EZRA FURMAN: DAY OF THE DOG

By Steve Wilson 

First, let me provide some personal notes. Oh, don’t worry; they set up our discussion of Day of the Dog, the tremendous new album from Ezra Furman very nicely.

I write about music for spare change and kicks. My ear is generally to the ground when it comes to new artists and music. Yet somehow I managed to miss out on Ezra Furman altogether until about two months ago.

Furman’s previous band the Harpoons reputedly has four albums to their name. Missed them. Furman’s first solo album? Missed it.

I guess it speaks to the sheer volume of music being disseminated in the digital age. Heck, I was approached about covering Day of the Dog, Furman’s new album several months ago, and just didn’t get around to it. Ezra Furman, huh? Sounds like some singer-songwriter. Later.

Finally, something compelled me to ask Furman’s publicity firm for a re-service of his music. And I listened.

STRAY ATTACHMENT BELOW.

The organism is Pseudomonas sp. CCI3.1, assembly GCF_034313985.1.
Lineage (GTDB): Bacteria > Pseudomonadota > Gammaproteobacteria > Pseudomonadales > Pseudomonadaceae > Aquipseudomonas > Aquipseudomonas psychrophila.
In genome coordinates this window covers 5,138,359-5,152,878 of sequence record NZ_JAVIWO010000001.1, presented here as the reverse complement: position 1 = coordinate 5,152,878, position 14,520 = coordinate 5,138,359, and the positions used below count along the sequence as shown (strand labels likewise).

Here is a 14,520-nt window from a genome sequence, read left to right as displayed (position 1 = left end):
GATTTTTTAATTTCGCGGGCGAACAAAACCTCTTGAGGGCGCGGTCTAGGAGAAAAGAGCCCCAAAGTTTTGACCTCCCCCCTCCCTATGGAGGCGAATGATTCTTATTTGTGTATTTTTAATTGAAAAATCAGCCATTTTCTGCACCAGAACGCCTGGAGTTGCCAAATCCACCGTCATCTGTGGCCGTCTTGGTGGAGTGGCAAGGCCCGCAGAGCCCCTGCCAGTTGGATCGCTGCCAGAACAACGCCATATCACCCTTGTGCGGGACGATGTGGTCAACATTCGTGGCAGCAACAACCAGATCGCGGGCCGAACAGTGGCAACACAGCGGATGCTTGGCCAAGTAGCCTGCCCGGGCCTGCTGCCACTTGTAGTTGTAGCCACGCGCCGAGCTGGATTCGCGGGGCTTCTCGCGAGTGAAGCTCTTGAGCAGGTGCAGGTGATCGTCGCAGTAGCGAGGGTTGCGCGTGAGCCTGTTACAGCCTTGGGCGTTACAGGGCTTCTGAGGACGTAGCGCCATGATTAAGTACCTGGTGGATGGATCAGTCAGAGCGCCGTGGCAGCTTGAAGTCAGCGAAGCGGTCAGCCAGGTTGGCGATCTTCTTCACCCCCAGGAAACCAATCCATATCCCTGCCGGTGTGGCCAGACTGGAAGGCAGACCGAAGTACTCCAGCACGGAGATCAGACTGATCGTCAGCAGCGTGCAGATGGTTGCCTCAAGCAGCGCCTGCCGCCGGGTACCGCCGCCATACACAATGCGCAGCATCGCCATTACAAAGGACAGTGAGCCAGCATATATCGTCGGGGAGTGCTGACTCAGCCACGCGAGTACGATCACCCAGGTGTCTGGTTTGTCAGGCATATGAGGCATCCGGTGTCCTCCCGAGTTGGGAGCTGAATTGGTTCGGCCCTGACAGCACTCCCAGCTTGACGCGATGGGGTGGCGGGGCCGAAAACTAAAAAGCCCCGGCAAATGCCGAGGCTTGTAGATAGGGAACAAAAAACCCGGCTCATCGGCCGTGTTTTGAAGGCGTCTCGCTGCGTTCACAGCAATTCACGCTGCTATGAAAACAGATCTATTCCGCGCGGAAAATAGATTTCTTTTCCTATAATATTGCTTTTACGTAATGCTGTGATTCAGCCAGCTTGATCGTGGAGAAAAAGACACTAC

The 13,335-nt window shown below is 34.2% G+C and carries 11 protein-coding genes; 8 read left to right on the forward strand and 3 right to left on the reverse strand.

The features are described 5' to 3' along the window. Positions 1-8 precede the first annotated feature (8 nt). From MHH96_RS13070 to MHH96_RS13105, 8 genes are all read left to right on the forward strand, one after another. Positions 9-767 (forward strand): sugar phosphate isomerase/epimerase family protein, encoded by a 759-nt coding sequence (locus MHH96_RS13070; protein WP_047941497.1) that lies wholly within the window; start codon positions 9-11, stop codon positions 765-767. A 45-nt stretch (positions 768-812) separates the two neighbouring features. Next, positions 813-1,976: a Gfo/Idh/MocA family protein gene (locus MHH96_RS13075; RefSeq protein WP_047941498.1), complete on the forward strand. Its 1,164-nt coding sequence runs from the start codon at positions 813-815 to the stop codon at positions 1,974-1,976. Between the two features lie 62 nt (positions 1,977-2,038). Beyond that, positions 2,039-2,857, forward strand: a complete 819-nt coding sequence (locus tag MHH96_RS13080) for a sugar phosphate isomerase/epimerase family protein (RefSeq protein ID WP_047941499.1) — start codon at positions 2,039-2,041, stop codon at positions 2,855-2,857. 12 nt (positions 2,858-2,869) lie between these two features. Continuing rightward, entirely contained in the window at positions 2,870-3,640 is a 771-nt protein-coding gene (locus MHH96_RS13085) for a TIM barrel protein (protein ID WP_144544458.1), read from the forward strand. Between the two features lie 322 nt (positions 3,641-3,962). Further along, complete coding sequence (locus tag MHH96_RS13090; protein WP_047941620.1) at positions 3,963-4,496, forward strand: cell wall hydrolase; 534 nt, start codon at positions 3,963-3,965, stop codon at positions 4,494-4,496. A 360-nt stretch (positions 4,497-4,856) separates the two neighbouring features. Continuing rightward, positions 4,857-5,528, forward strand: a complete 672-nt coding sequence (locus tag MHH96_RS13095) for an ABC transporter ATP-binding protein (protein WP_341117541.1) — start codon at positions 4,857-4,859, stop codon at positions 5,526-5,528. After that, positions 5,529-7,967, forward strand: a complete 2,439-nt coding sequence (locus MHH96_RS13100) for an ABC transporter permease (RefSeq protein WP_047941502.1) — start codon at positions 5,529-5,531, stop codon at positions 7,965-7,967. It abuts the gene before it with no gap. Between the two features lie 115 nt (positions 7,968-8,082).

And this guy is good, really, really good.

Ezra Furman - Day Of The DogGranted, it’s a busy life. I don’t know how soon I’ll get around to hearing the man’s earlier releases, but I’ll be playing Day of the Dog plenty. It’s the kind of recording that wears its influences on its sleeve – chockablock with them, a veritable trope fest. Yet it’s at once guileless and knowing, a regurgitation of classic rock themes and memes that somehow emerges as individual and even revelatory.